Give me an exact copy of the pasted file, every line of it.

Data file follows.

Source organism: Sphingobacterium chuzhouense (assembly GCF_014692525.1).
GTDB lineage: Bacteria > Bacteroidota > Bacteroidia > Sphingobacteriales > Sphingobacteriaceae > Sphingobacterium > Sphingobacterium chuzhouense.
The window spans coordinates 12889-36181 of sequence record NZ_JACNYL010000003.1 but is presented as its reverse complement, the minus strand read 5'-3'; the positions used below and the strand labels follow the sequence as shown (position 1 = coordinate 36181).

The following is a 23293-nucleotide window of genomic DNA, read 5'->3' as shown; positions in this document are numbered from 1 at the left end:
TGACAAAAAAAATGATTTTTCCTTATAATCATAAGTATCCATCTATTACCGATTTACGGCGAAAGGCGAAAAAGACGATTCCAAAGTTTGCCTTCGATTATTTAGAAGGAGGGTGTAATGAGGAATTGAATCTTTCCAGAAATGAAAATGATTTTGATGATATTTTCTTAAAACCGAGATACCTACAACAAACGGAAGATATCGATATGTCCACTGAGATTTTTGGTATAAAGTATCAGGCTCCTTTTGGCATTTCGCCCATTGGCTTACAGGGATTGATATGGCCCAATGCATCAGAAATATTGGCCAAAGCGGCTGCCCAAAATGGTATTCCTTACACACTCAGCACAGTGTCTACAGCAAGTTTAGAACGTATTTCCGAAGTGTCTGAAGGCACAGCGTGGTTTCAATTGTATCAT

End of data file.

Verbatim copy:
Source organism: Sphingobacterium chuzhouense (assembly GCF_014692525.1).
GTDB lineage: Bacteria > Bacteroidota > Bacteroidia > Sphingobacteriales > Sphingobacteriaceae > Sphingobacterium > Sphingobacterium chuzhouense.
The window spans coordinates 12889-36181 of sequence record NZ_JACNYL010000003.1 but is presented as its reverse complement, the minus strand read 5'-3'; the positions used below and the strand labels follow the sequence as shown (position 1 = coordinate 36181).

The following is a 23293-nucleotide window of genomic DNA, read 5'->3' as shown; positions in this document are numbered from 1 at the left end:
TGACAAAAAAAATGATTTTTCCTTATAATCATAAGTATCCATCTATTACCGATTTACGGCGAAAGGCGAAAAAGACGATTCCAAAGTTTGCCTTCGATTATTTAGAAGGAGGGTGTAATGAGGAATTGAATCTTTCCAGAAATGAAAATGATTTTGATGATATTTTCTTAAAACCGAGATACCTACAACAAACGGAAGATATCGATATGTCCACTGAGATTTTTGGTATAAAGTATCAGGCTCCTTTTGGCATTTCGCCCATTGGCTTACAGGGATTGATATGGCCCAATGCATCAGAAATATTGGCCAAAGCGGCTGCCCAAAATGGTATTCCTTACACACTCAGCACAGTGTCTACAGCAAGTTTAGAACGTATTTCCGAAGTGTCTGAAGGCACAGCGTGGTTTCAATTGTATCAT